Parents are getting a lot of play in recent news and current sentiment around education reform. More and more, the parents' role in their children's educations is being debated, lamented, or suggested. Not so much praised, though. There isn't much celebration of parental involvement, and that's probably because there's so little of the right kind, and too much of the wrong kind.
A few years ago, growing media criticism of helicopter parents turned a bright spotlight on those parents whose extraordinarily protective and preventative behaviors, experts and laypeople alike thought, were detrimental to kids. For forever, teachers have worried about the other kids, too: those whose parents, let's say, are stealth drones. We don't see them. We don't hear from them. They're invisible. And while the helicopters are over-involved and over-participatory while over-doing it, the stealth drones are there, we know, but absent, and can be just as dangerous. I couldn't pick either as better than the other. Neither is any good.
This is true, too, for another type of parent. Let's call them the bombers. The one who, years ago, upon seeing my Halloween costume (I was dressed as a student who sported a rather unique style: tank-top, overalls, fleece vest, hair in a ponytail on top of her head, chewed up pen cap in mouth), told me that I "did [his daughter] better than she did." Or the one who sneered at parent conferences that I would soon see how less interesting this one was than his other brothers, whom I'd also had as students. Or the one who accosted a colleague in the grocery to complain about her child's poor academic performance, his choice of after-school sport, and even, his weight. These parents worry us just as much...maybe even more. Hovering is bad. Disengaging is bad. But I firmly believe that dogging your child is really, really bad.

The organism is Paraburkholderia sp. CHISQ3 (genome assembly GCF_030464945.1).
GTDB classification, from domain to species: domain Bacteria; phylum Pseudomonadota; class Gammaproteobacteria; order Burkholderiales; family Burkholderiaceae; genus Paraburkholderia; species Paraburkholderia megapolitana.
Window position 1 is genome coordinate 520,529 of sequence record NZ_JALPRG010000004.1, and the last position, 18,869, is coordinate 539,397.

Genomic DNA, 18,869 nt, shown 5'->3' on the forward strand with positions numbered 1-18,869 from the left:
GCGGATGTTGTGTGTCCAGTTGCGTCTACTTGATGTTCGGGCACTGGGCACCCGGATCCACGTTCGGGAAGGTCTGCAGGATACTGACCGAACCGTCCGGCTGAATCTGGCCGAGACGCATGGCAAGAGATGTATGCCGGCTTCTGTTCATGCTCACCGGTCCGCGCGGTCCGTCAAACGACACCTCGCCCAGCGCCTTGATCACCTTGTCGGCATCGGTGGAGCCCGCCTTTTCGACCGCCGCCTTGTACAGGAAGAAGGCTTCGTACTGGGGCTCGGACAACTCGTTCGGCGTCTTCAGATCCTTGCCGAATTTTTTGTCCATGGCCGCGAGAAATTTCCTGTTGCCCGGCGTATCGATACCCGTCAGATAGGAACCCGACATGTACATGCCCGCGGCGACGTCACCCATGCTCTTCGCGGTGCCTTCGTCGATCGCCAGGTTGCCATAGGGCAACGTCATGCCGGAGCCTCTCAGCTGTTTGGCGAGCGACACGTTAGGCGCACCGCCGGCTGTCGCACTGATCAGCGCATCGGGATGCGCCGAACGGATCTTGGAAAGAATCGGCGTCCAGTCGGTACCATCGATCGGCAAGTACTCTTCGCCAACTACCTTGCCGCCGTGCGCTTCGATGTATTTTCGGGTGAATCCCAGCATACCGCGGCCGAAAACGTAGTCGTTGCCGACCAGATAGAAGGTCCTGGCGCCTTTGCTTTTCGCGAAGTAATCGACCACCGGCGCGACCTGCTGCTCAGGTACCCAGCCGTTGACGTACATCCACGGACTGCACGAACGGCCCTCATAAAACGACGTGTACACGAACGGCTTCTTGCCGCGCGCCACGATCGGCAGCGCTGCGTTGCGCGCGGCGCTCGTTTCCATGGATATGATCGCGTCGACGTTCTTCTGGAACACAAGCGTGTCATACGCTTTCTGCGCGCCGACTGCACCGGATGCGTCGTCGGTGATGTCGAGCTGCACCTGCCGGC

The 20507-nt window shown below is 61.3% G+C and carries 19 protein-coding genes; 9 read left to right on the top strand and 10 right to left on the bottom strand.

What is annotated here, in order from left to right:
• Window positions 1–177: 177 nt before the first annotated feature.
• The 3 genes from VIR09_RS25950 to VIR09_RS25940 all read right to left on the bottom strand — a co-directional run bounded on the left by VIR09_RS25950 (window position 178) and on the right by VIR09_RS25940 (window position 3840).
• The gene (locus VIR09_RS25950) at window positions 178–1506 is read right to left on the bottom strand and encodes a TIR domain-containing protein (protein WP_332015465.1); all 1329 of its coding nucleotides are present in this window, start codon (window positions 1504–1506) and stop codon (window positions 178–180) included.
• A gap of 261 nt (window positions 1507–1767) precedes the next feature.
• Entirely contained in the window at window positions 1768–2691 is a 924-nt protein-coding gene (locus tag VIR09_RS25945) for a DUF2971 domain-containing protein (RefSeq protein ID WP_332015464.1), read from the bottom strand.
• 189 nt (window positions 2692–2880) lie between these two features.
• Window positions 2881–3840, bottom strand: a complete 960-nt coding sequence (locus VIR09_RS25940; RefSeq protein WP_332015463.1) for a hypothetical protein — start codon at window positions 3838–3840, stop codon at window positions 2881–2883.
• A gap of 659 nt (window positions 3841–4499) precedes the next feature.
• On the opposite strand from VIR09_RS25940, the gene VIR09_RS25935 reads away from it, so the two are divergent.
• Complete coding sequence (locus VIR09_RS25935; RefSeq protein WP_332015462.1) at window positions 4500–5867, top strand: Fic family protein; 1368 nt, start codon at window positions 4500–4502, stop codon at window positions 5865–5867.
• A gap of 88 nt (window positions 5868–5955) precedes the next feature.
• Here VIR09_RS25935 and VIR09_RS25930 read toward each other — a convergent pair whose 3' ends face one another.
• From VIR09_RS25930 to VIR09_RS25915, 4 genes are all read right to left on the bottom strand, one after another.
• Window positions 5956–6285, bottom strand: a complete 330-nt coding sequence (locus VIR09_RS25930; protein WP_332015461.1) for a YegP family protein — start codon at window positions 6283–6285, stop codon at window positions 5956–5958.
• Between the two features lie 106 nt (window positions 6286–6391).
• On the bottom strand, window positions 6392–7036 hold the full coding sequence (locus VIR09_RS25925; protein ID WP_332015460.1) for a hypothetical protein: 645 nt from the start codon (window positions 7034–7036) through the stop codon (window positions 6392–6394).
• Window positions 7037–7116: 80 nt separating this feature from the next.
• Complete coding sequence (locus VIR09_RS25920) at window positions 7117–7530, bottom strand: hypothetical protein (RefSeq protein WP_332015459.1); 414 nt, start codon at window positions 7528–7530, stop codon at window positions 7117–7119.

Maybe that's because of our roles in these parenting scenarios. With helicopters, we are often on the receiving end of criticism. We defend ourselves, our practices, our colleagues. With stealth drones, when our attempts at engagement are rebuffed, we either redouble our efforts or eventually submit to a sad truth we know all too frequently. But with bombers, we get our backs up on behalf of our students. We counter the bomber's accusations with our advocacy. We defend those defenseless kids. We praise, we support, we suggest, we praise some more.
We believe in the power and potential of every one of our students, every day. We want our students' parents to feel the same way. Our kids deserve that, from all of us.